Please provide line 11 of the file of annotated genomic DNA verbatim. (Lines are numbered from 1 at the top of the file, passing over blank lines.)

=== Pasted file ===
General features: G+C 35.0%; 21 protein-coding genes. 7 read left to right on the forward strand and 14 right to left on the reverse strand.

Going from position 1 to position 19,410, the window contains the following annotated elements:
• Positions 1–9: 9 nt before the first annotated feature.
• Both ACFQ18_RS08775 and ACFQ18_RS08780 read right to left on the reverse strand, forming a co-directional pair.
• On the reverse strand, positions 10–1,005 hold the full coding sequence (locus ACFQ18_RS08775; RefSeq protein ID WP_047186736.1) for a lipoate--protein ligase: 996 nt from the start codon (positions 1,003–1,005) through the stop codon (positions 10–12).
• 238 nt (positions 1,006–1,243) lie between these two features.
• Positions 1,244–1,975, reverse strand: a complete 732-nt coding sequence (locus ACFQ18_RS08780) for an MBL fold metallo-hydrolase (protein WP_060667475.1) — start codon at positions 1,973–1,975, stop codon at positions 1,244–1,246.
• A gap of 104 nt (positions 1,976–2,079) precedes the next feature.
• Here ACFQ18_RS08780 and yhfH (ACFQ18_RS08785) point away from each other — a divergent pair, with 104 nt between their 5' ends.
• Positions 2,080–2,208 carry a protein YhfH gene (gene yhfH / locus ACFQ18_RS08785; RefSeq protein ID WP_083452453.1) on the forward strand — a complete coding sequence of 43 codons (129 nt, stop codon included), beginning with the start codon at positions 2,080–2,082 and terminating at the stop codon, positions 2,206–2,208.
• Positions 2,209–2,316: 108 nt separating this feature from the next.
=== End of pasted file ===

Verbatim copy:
• Positions 2,209–2,316: 108 nt separating this feature from the next.